Since you requested my prayers for your vocation, I want you to know that I have faithfully called you to mind and prayed for you over these past few months. Since today is the feast of St. Catherine of Siena, one of my favorite saints, I decided it was time to write you.
Last month, as I was re-reading some of St. Catherine’s letters, I came across one she wrote to a young man to encourage him to pursue religious life, and I thought of you.
St. Catherine had the habit of always writing ‘in the blood of Christ’ and asking that the recipients of her letters bathe themselves in the blood of Christ, which means, to be bathed in his love.
Near and dear to Catherine was her love for the truth, and she often referred to Jesus as Gentle First Truth. She prayed often that people would come to know the truth, be enlightened by that truth, hate all things contrary to the truth, love all that is within truth and whatever truth loves.
She knew that many were blinded by selfishness, unable to see by the light of faith, and because of this blindness, were unable to know the truth. The only way to be rid of this selfishness was humility, which allows us to recognize our sins, and in that knowledge recognize how generously ‘divine Goodness deals with us.’ This knowledge of God’s goodness within us makes us grow in charity.
This charity is accompanied by discernment. In such charity, we love God, rid ourselves of sinful behaviors, and give our neighbors the love they deserve. This is what true knowledge of self and of God is all about, humility, charity, and discernment. This light is what leads to true service of God. St. Catherine says of such people: “Though they are living in the night of this darksome life they walk with the light, and though they are on the stormy sea they receive and experience interior peace.”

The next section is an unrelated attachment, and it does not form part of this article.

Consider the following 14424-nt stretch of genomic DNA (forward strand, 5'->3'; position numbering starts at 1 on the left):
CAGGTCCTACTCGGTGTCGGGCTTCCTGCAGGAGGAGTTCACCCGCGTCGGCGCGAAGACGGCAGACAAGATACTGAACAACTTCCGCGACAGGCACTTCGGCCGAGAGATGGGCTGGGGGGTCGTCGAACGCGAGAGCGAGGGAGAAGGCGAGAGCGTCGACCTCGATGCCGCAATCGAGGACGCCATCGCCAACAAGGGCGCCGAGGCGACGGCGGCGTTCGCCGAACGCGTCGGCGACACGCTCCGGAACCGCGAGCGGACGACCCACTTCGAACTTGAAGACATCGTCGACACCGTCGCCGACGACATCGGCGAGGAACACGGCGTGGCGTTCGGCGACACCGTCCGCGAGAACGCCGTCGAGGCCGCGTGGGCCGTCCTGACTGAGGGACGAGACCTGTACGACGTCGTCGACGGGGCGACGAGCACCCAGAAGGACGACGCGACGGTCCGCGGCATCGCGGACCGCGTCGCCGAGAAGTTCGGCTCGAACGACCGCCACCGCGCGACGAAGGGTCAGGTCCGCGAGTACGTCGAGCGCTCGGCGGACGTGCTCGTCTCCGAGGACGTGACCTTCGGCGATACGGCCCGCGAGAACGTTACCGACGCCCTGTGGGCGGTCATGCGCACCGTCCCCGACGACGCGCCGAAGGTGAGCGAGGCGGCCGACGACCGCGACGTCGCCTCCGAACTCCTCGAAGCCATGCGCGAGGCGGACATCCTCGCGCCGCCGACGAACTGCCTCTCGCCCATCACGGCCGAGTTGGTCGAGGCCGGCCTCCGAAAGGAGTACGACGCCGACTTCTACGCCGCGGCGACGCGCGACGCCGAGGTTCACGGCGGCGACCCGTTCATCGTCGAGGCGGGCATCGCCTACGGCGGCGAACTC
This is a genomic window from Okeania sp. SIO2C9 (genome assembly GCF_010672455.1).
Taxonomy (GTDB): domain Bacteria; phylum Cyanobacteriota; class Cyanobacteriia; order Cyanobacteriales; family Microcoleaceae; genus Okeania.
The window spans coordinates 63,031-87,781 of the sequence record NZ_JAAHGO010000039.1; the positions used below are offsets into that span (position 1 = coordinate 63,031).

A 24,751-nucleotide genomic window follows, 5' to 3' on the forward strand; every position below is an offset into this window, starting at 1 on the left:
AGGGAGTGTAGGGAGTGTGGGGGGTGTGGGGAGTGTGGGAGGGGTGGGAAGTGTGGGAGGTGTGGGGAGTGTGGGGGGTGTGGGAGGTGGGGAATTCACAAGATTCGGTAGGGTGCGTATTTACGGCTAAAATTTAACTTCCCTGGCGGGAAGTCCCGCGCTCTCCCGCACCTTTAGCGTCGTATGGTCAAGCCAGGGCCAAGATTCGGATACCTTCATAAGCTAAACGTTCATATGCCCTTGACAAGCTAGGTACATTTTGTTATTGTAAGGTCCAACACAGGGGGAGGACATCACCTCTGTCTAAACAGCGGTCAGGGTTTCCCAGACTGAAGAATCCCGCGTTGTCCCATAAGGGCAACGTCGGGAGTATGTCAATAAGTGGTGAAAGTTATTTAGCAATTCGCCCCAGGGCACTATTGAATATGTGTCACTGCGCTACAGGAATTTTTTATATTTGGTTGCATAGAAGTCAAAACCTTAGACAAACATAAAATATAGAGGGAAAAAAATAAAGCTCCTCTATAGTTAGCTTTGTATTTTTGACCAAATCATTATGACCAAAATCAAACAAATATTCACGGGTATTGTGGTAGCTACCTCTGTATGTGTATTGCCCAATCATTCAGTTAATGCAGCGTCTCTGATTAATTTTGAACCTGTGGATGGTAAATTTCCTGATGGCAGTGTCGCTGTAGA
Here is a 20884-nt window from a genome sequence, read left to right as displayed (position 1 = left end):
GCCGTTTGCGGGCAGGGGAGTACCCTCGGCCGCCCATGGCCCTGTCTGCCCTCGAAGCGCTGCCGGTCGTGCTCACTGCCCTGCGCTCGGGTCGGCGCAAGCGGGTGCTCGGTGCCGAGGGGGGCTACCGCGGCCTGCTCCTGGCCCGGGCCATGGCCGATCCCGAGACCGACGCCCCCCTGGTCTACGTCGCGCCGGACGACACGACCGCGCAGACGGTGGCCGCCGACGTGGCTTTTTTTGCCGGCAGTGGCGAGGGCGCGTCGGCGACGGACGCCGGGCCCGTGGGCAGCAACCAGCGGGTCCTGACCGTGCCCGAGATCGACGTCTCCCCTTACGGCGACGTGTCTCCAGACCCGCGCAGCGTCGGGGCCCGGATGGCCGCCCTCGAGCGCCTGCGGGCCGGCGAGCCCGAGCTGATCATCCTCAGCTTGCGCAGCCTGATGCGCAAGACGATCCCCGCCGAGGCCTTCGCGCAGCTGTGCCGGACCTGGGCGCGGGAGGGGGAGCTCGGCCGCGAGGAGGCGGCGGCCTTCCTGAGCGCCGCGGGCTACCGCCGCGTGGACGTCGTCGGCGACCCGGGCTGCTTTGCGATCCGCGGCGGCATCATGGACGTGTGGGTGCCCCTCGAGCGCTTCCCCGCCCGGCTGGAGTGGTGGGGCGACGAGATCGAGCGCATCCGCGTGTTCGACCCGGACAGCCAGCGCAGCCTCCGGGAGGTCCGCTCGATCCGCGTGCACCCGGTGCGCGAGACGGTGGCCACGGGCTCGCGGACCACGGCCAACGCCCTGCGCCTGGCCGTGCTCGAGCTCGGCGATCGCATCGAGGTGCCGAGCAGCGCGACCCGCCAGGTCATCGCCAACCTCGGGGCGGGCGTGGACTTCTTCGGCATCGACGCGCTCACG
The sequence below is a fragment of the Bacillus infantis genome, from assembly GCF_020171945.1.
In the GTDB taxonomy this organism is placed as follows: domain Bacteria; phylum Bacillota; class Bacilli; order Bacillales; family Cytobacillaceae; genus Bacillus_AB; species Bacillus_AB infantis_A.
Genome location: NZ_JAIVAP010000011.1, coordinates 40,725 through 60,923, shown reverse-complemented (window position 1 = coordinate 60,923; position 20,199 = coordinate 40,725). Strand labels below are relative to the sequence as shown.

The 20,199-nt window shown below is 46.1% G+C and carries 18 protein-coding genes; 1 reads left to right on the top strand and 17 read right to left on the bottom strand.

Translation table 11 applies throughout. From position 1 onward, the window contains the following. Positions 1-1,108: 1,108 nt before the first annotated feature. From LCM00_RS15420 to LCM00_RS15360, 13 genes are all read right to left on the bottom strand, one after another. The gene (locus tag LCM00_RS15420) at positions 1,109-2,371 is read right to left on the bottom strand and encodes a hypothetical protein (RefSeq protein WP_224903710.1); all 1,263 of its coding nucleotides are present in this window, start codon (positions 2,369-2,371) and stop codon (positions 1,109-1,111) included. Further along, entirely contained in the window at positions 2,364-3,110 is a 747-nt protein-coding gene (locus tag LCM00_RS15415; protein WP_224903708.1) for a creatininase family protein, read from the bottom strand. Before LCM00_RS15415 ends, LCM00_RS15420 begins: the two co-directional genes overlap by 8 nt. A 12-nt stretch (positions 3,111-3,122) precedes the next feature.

I know from my experience of discerning my own vocation, the many doubts that I had regarding the demands of priesthood, and my own ability to successfully fulfill those demands. This is one particular area where the demon can work on us, making us believe that we can never live up to these demands and hardships. St. Catherine counters: “No, those who have the light laugh in the face of all this. They respond as people dead to their selfish will and enlightened by the light of most holy faith, ‘I can do anything through Christ crucified, for I know truly that he does not lay a heavier load on his creatures than they can bear. So I want to leave the measuring up to him and, for my part, bear these things with true patience. For in truth I know the truth. And I know that whatever God grants or permits, he does it for my good, so that I may be made holy in him.’”
The key to discernment and ultimately to following Christ faithfully is abandoning one’s self, to live fully for God. Granted, this requires faith, and most of all, God’s grace, along with a strong will and deep desire.